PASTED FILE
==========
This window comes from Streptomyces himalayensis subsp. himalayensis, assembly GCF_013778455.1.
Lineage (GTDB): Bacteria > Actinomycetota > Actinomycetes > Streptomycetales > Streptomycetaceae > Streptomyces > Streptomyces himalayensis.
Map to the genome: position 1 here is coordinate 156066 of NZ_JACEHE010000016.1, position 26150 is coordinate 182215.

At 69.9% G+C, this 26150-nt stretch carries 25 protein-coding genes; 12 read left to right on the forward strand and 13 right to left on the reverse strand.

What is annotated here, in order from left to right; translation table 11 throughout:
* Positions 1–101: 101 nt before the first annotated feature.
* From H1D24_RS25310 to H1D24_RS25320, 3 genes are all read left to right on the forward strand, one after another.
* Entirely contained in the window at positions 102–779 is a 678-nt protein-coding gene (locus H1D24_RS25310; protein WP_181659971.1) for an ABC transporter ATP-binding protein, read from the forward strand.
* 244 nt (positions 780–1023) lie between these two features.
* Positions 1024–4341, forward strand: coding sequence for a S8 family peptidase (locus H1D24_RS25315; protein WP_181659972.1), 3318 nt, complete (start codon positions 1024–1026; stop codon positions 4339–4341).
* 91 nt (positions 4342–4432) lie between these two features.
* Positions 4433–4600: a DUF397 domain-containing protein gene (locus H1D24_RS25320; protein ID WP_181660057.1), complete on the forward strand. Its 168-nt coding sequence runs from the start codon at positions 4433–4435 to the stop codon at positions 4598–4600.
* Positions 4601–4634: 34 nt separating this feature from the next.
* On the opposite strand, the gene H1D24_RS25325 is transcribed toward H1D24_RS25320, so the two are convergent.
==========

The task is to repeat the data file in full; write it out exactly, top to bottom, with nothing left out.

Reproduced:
This window comes from Streptomyces himalayensis subsp. himalayensis, assembly GCF_013778455.1.
Lineage (GTDB): Bacteria > Actinomycetota > Actinomycetes > Streptomycetales > Streptomycetaceae > Streptomyces > Streptomyces himalayensis.
Map to the genome: position 1 here is coordinate 156066 of NZ_JACEHE010000016.1, position 26150 is coordinate 182215.

At 69.9% G+C, this 26150-nt stretch carries 25 protein-coding genes; 12 read left to right on the forward strand and 13 right to left on the reverse strand.

What is annotated here, in order from left to right; translation table 11 throughout:
* Positions 1–101: 101 nt before the first annotated feature.
* From H1D24_RS25310 to H1D24_RS25320, 3 genes are all read left to right on the forward strand, one after another.
* Entirely contained in the window at positions 102–779 is a 678-nt protein-coding gene (locus H1D24_RS25310; protein WP_181659971.1) for an ABC transporter ATP-binding protein, read from the forward strand.
* 244 nt (positions 780–1023) lie between these two features.
* Positions 1024–4341, forward strand: coding sequence for a S8 family peptidase (locus H1D24_RS25315; protein WP_181659972.1), 3318 nt, complete (start codon positions 1024–1026; stop codon positions 4339–4341).
* 91 nt (positions 4342–4432) lie between these two features.
* Positions 4433–4600: a DUF397 domain-containing protein gene (locus H1D24_RS25320; protein ID WP_181660057.1), complete on the forward strand. Its 168-nt coding sequence runs from the start codon at positions 4433–4435 to the stop codon at positions 4598–4600.
* Positions 4601–4634: 34 nt separating this feature from the next.
* On the opposite strand, the gene H1D24_RS25325 is transcribed toward H1D24_RS25320, so the two are convergent.